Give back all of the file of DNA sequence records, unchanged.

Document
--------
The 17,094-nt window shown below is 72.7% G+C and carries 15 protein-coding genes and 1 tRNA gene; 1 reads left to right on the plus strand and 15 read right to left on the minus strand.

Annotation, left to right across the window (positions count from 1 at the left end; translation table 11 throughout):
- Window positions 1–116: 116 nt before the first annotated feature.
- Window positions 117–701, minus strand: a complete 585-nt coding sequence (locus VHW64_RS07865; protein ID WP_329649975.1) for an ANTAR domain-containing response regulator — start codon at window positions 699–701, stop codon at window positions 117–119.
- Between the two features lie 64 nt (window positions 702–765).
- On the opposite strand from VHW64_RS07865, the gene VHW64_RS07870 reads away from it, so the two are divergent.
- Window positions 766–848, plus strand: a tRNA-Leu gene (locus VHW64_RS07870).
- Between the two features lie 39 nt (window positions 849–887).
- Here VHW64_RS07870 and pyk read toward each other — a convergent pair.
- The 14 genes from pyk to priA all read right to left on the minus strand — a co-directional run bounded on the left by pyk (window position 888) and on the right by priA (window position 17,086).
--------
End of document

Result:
The 17,094-nt window shown below is 72.7% G+C and carries 15 protein-coding genes and 1 tRNA gene; 1 reads left to right on the plus strand and 15 read right to left on the minus strand.

Annotation, left to right across the window (positions count from 1 at the left end; translation table 11 throughout):
- Window positions 1–116: 116 nt before the first annotated feature.
- Window positions 117–701, minus strand: a complete 585-nt coding sequence (locus VHW64_RS07865; protein ID WP_329649975.1) for an ANTAR domain-containing response regulator — start codon at window positions 699–701, stop codon at window positions 117–119.
- Between the two features lie 64 nt (window positions 702–765).
- On the opposite strand from VHW64_RS07865, the gene VHW64_RS07870 reads away from it, so the two are divergent.
- Window positions 766–848, plus strand: a tRNA-Leu gene (locus VHW64_RS07870).
- Between the two features lie 39 nt (window positions 849–887).
- Here VHW64_RS07870 and pyk read toward each other — a convergent pair.
- The 14 genes from pyk to priA all read right to left on the minus strand — a co-directional run bounded on the left by pyk (window position 888) and on the right by priA (window position 17,086).